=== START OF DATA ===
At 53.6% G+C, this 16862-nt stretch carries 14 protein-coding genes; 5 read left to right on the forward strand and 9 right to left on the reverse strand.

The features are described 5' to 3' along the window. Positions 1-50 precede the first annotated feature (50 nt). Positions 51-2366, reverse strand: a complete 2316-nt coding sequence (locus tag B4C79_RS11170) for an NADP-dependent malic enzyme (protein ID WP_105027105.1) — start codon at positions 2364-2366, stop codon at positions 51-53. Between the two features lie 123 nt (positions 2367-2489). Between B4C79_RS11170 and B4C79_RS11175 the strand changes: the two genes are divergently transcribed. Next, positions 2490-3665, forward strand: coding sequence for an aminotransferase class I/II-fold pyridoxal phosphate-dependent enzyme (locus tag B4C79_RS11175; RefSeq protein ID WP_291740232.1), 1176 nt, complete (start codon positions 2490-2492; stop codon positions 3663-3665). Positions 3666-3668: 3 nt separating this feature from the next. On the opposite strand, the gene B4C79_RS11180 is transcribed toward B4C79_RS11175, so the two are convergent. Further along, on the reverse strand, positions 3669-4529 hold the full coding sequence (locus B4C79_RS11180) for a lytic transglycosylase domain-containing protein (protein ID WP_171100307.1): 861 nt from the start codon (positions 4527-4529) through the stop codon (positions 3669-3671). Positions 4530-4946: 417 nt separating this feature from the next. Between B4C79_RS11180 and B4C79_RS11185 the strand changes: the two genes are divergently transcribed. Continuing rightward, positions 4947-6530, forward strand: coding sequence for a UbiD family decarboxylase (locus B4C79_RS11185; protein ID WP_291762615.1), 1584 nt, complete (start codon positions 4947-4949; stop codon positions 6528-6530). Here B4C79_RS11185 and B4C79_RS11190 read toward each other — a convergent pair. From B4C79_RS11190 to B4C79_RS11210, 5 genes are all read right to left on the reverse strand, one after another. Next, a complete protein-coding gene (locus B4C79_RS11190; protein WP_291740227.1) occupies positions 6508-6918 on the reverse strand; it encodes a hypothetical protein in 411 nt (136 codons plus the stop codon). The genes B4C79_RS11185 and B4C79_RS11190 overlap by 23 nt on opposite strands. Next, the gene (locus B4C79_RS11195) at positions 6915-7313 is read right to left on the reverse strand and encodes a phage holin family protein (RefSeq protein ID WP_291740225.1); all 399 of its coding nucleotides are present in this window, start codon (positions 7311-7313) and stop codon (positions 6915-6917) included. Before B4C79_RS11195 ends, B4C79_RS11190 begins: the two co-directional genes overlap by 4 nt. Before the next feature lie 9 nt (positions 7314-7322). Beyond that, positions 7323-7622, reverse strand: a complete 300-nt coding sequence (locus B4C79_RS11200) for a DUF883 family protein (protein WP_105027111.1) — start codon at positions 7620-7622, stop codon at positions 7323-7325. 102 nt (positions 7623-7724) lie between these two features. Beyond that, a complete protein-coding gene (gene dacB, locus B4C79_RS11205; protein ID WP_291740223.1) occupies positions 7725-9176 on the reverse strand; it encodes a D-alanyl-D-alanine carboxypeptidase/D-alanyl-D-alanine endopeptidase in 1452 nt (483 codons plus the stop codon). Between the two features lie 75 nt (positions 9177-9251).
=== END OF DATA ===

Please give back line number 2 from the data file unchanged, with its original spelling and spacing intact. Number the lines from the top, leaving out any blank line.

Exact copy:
The features are described 5' to 3' along the window. Positions 1-50 precede the first annotated feature (50 nt). Positions 51-2366, reverse strand: a complete 2316-nt coding sequence (locus tag B4C79_RS11170) for an NADP-dependent malic enzyme (protein ID WP_105027105.1) — start codon at positions 2364-2366, stop codon at positions 51-53. Between the two features lie 123 nt (positions 2367-2489). Between B4C79_RS11170 and B4C79_RS11175 the strand changes: the two genes are divergently transcribed. Next, positions 2490-3665, forward strand: coding sequence for an aminotransferase class I/II-fold pyridoxal phosphate-dependent enzyme (locus tag B4C79_RS11175; RefSeq protein ID WP_291740232.1), 1176 nt, complete (start codon positions 2490-2492; stop codon positions 3663-3665). Positions 3666-3668: 3 nt separating this feature from the next. On the opposite strand, the gene B4C79_RS11180 is transcribed toward B4C79_RS11175, so the two are convergent. Further along, on the reverse strand, positions 3669-4529 hold the full coding sequence (locus B4C79_RS11180) for a lytic transglycosylase domain-containing protein (protein ID WP_171100307.1): 861 nt from the start codon (positions 4527-4529) through the stop codon (positions 3669-3671). Positions 4530-4946: 417 nt separating this feature from the next. Between B4C79_RS11180 and B4C79_RS11185 the strand changes: the two genes are divergently transcribed. Continuing rightward, positions 4947-6530, forward strand: coding sequence for a UbiD family decarboxylase (locus B4C79_RS11185; protein ID WP_291762615.1), 1584 nt, complete (start codon positions 4947-4949; stop codon positions 6528-6530). Here B4C79_RS11185 and B4C79_RS11190 read toward each other — a convergent pair. From B4C79_RS11190 to B4C79_RS11210, 5 genes are all read right to left on the reverse strand, one after another. Next, a complete protein-coding gene (locus B4C79_RS11190; protein WP_291740227.1) occupies positions 6508-6918 on the reverse strand; it encodes a hypothetical protein in 411 nt (136 codons plus the stop codon). The genes B4C79_RS11185 and B4C79_RS11190 overlap by 23 nt on opposite strands. Next, the gene (locus B4C79_RS11195) at positions 6915-7313 is read right to left on the reverse strand and encodes a phage holin family protein (RefSeq protein ID WP_291740225.1); all 399 of its coding nucleotides are present in this window, start codon (positions 7311-7313) and stop codon (positions 6915-6917) included. Before B4C79_RS11195 ends, B4C79_RS11190 begins: the two co-directional genes overlap by 4 nt. Before the next feature lie 9 nt (positions 7314-7322). Beyond that, positions 7323-7622, reverse strand: a complete 300-nt coding sequence (locus B4C79_RS11200) for a DUF883 family protein (protein WP_105027111.1) — start codon at positions 7620-7622, stop codon at positions 7323-7325. 102 nt (positions 7623-7724) lie between these two features. Beyond that, a complete protein-coding gene (gene dacB, locus B4C79_RS11205; protein ID WP_291740223.1) occupies positions 7725-9176 on the reverse strand; it encodes a D-alanyl-D-alanine carboxypeptidase/D-alanyl-D-alanine endopeptidase in 1452 nt (483 codons plus the stop codon). Between the two features lie 75 nt (positions 9177-9251).